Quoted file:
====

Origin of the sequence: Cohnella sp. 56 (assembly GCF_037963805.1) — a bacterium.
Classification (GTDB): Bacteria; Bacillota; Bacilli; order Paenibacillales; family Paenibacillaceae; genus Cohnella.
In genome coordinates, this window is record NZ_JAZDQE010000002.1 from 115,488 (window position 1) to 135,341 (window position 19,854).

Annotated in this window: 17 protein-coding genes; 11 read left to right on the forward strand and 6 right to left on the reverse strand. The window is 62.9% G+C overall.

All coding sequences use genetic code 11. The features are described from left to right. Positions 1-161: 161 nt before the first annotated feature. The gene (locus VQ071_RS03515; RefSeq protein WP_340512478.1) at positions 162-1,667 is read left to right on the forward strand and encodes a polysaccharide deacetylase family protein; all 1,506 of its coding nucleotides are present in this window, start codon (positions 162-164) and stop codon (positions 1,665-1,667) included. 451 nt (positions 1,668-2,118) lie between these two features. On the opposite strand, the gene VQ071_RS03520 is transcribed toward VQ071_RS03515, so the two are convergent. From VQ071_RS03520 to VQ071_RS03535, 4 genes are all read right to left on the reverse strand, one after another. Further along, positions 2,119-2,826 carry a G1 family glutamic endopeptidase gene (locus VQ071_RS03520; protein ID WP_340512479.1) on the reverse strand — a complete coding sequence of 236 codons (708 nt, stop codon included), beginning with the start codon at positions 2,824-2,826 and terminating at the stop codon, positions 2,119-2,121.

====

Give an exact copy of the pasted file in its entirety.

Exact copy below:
Origin of the sequence: Cohnella sp. 56 (assembly GCF_037963805.1) — a bacterium.
Classification (GTDB): Bacteria; Bacillota; Bacilli; order Paenibacillales; family Paenibacillaceae; genus Cohnella.
In genome coordinates, this window is record NZ_JAZDQE010000002.1 from 115,488 (window position 1) to 135,341 (window position 19,854).

Annotated in this window: 17 protein-coding genes; 11 read left to right on the forward strand and 6 right to left on the reverse strand. The window is 62.9% G+C overall.

All coding sequences use genetic code 11. The features are described from left to right. Positions 1-161: 161 nt before the first annotated feature. The gene (locus VQ071_RS03515; RefSeq protein WP_340512478.1) at positions 162-1,667 is read left to right on the forward strand and encodes a polysaccharide deacetylase family protein; all 1,506 of its coding nucleotides are present in this window, start codon (positions 162-164) and stop codon (positions 1,665-1,667) included. 451 nt (positions 1,668-2,118) lie between these two features. On the opposite strand, the gene VQ071_RS03520 is transcribed toward VQ071_RS03515, so the two are convergent. From VQ071_RS03520 to VQ071_RS03535, 4 genes are all read right to left on the reverse strand, one after another. Further along, positions 2,119-2,826 carry a G1 family glutamic endopeptidase gene (locus VQ071_RS03520; protein ID WP_340512479.1) on the reverse strand — a complete coding sequence of 236 codons (708 nt, stop codon included), beginning with the start codon at positions 2,824-2,826 and terminating at the stop codon, positions 2,119-2,121.